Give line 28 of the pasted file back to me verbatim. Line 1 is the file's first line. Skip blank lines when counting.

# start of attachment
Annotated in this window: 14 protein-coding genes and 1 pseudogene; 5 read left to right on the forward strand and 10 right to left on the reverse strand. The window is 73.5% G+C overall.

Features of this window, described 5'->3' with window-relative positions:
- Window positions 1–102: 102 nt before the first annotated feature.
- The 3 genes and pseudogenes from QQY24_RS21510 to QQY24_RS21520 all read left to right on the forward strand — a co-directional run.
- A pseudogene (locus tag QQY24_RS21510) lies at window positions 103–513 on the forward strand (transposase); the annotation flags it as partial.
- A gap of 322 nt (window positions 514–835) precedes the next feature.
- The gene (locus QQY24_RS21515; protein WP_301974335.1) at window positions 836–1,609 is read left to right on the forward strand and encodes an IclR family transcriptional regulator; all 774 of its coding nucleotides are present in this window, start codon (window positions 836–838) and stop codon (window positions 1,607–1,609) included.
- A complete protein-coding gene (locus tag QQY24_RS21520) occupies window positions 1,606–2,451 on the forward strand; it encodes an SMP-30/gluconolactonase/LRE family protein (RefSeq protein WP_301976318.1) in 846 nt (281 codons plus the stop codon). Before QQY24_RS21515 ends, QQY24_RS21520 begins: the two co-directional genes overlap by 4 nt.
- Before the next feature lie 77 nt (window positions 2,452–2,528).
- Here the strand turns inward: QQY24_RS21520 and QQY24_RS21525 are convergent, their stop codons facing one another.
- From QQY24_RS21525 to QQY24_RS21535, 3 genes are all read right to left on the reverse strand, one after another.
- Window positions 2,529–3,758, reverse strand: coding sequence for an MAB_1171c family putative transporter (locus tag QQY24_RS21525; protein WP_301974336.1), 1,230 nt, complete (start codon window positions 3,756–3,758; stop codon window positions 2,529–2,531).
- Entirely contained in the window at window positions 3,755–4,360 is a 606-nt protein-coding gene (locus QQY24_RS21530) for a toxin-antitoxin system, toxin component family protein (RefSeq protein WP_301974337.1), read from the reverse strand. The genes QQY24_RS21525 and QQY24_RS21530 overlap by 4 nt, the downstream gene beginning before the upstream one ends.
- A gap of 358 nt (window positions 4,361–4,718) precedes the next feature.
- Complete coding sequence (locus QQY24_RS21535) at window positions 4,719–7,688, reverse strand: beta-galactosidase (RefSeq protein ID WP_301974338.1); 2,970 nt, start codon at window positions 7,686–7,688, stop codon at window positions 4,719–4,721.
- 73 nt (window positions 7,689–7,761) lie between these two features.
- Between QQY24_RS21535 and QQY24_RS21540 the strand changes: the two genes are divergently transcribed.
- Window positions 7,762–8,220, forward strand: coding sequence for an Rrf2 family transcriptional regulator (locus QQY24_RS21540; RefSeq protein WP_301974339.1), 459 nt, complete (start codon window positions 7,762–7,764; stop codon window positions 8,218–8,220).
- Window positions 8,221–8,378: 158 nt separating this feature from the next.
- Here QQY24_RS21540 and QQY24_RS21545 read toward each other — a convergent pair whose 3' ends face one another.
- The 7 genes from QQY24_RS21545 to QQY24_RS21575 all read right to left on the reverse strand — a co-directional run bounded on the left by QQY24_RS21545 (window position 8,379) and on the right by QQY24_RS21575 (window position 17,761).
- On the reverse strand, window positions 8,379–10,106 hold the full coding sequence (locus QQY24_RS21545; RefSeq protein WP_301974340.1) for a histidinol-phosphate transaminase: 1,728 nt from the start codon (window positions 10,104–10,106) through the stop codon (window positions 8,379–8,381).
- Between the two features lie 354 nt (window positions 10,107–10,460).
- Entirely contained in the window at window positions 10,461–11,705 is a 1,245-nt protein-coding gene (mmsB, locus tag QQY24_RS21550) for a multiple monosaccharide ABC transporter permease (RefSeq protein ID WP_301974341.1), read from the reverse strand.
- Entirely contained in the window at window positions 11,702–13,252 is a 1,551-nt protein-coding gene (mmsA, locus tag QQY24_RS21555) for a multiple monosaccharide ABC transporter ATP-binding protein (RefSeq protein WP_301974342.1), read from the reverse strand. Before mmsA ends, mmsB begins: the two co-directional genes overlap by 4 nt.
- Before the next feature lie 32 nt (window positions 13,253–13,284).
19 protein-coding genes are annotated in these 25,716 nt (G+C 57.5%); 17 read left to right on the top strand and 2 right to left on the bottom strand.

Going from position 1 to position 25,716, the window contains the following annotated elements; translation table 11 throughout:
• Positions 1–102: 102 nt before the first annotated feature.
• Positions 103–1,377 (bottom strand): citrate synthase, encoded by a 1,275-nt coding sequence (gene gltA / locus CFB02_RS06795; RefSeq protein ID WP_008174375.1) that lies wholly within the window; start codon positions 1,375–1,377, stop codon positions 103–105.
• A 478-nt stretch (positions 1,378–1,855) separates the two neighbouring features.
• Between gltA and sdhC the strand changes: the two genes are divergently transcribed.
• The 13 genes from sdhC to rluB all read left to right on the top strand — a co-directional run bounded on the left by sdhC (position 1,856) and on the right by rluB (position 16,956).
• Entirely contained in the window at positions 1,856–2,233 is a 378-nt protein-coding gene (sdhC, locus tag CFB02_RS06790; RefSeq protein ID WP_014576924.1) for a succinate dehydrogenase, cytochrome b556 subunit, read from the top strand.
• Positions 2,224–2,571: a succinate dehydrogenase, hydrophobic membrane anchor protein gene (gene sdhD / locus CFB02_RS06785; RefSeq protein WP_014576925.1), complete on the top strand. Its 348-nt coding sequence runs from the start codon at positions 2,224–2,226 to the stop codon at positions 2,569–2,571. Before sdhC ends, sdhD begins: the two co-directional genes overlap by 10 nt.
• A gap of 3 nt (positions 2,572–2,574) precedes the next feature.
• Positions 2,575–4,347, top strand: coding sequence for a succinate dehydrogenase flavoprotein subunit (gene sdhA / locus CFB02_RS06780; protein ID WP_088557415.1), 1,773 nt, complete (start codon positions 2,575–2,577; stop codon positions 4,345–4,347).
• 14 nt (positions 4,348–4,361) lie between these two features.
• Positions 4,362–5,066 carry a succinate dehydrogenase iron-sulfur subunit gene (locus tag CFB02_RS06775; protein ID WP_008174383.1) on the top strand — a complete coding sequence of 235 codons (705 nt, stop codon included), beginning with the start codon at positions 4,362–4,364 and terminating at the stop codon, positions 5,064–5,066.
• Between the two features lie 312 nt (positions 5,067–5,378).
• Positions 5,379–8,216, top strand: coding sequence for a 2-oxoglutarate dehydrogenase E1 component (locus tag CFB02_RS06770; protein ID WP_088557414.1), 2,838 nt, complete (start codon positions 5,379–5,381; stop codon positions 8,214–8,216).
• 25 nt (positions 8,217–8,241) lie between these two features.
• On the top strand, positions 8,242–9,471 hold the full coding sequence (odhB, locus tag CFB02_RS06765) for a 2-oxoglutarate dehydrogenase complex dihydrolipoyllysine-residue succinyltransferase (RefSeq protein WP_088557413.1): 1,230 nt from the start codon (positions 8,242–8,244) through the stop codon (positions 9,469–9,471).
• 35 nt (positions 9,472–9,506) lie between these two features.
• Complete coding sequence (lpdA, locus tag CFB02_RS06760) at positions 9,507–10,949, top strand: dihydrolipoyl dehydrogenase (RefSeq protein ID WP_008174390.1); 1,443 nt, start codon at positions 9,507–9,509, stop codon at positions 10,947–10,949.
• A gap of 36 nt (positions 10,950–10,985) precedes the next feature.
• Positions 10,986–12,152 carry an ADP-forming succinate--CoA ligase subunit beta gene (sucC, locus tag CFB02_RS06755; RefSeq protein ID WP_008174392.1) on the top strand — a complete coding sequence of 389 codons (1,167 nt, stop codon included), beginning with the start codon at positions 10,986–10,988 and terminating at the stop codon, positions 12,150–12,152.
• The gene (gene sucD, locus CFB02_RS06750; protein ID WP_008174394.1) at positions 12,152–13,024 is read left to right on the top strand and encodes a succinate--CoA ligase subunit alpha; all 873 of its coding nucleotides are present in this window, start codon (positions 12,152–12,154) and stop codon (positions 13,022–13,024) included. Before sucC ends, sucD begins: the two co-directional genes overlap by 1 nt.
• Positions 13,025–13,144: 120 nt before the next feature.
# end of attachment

Going from position 1 to position 25,716, the window contains the following annotated elements; translation table 11 throughout: